Roman Period

From 2 AD, the expanding Roman Empire established and maintained a series of outposts around and just north of the Danube, the largest of which were known as Carnuntum (whose remains are on the main road halfway between Vienna and Bratislava) and Brigetio (present-day Szöny at the Slovak-Hungarian border). Such Roman border settlements were built on the present area of Rusovce, currently a suburb of Bratislava. The military fort was surrounded by a civilian vicus and several farms of the villa rustica type. The name of this settlement was Gerulata. The military fort had an auxiliary cavalry unit, approximately 300 horses strong, modeled after the Cananefates. The remains of Roman buildings have also survived in Devin castle (present-day downtown Bratislava), the suburbs of Dubravka and Stupava, and Bratislava Castle Hill.

Near the northernmost line of the Roman hinterlands, the Limes Romanus, there existed the winter camp of Laugaricio (modern-day Trenčín) where the Auxiliary of Legion II fought and prevailed in a decisive battle over the Germanic Quadi tribe in 179 AD during the Marcomannic Wars. The Kingdom of Vannius, a kingdom founded by the Germanic Suebian tribes of Quadi and Marcomanni, as well as several small Germanic and Celtic tribes, including the Osi and Cotini, existed in Western and Central Slovakia from 8–6 BC to 179 AD.

Great invasions from the 4th to 7th centuries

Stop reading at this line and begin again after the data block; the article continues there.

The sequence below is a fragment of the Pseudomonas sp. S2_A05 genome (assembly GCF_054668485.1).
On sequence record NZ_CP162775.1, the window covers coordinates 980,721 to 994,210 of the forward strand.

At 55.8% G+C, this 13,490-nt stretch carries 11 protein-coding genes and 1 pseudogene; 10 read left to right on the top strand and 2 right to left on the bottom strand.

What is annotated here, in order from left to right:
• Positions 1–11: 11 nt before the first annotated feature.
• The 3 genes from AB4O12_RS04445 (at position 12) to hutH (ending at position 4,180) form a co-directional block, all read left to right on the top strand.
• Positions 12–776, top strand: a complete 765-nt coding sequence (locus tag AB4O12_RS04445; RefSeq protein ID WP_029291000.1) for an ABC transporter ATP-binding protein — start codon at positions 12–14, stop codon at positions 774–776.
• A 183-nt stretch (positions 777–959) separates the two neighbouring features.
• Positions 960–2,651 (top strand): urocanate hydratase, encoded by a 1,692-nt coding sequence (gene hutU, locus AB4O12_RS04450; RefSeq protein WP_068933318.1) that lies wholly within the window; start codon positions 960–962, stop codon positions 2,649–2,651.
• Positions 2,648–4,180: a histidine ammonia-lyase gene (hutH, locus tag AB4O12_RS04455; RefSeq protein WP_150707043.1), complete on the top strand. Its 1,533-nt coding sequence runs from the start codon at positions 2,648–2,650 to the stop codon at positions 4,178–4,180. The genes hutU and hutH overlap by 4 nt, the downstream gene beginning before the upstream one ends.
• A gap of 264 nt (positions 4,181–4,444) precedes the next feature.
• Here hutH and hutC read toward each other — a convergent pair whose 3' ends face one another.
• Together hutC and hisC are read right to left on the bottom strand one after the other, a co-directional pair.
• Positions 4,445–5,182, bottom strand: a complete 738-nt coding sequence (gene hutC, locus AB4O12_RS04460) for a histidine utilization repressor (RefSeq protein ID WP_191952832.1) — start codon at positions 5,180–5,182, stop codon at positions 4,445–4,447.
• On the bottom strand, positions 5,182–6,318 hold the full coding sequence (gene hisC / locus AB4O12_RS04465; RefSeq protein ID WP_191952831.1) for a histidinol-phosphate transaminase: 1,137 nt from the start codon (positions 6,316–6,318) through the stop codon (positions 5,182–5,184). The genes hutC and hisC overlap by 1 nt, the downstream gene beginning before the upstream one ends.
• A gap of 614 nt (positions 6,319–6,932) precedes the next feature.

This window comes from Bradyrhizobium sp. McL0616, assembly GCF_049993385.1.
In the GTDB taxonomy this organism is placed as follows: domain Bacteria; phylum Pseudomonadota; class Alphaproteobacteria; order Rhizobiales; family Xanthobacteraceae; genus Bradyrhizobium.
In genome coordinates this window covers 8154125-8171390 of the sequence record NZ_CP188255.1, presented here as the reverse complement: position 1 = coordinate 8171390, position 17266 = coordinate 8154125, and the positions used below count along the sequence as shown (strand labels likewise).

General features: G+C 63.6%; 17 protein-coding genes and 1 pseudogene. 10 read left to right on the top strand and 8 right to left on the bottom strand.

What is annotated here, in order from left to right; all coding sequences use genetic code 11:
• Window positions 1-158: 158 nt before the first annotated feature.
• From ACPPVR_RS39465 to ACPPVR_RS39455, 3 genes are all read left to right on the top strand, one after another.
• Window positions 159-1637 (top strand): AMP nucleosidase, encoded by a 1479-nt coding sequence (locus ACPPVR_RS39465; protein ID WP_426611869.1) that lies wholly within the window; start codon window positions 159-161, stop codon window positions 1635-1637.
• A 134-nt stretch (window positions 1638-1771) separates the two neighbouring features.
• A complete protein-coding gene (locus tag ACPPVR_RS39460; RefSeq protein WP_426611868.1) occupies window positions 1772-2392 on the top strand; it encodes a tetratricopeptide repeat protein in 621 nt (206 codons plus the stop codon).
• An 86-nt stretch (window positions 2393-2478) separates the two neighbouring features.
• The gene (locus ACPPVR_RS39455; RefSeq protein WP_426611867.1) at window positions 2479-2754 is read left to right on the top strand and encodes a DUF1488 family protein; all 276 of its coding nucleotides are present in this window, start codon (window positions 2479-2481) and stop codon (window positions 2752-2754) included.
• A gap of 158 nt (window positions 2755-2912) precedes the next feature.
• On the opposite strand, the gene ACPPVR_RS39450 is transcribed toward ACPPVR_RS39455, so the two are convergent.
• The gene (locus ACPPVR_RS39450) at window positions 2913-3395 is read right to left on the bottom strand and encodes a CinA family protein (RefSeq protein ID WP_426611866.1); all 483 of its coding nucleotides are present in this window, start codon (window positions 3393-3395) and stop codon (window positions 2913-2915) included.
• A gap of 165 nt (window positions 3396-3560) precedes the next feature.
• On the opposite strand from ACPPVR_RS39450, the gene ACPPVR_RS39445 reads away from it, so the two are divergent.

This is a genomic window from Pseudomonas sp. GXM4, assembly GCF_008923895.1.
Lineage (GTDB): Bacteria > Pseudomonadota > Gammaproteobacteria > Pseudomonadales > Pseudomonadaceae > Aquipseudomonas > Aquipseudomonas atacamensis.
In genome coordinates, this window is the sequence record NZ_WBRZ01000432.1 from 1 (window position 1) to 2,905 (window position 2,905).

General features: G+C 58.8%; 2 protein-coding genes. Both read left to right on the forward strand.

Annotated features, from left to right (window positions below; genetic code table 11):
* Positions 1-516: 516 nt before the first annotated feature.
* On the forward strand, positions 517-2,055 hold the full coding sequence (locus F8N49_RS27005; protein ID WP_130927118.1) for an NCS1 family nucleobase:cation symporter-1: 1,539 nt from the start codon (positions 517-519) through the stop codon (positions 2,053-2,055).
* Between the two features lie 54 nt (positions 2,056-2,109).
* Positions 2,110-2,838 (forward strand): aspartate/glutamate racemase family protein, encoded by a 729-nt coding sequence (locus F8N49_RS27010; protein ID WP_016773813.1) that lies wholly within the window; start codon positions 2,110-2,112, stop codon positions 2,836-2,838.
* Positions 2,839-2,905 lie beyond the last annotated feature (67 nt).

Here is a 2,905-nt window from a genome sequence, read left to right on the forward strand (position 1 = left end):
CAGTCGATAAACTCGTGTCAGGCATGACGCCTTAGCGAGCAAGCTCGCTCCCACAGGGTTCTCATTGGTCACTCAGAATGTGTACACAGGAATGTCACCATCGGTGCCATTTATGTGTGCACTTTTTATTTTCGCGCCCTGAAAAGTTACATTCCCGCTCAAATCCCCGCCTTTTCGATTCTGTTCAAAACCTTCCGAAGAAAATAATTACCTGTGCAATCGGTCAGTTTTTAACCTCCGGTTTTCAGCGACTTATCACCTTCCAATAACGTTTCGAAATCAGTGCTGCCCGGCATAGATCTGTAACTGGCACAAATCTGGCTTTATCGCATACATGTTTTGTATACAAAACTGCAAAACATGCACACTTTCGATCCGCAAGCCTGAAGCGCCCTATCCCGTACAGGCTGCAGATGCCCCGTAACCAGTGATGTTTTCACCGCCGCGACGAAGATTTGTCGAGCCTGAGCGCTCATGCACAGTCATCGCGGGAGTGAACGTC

In the 2nd and 3rd centuries AD, the Huns began to leave the Central Asian steppes. They crossed the Danube in 377 AD and occupied Pannonia, which they used for 75 years as their base for launching looting-raids into Western Europe. However, Attila’s death in 453 brought about the disappearance of the Hun tribe. In 568, a Turko-Mongol tribal confederacy, the Avars, conducted its own invasion into the Middle Danube region. The Avars occupied the lowlands of the Pannonian Plain, and established an empire dominating the Carpathian Basin.

In 623, the Slavic population living in the western parts of Pannonia seceded from their empire after a revolution led by Samo, a Frankish merchant. After 626, the Avar power started a gradual decline but its reign lasted to 804.

Slavic states

The Slavic tribes settled in the territory of present-day Slovakia in the 5th century. Western Slovakia was the centre of Samo’s empire in the 7th century. A Slavic state known as the Principality of Nitra arose in the 8th century and its ruler Pribina had the first known Christian church of Slovakia consecrated by 828. Together with neighboring Moravia, the principality formed the core of the Great Moravian Empire from 833. The high point of this Slavonic empire came with the arrival of Saints Cyril and Methodius in 863, during the reign of Prince Rastislav, and the territorial expansion under King Svatopluk I.

Great Moravia (830–before 907)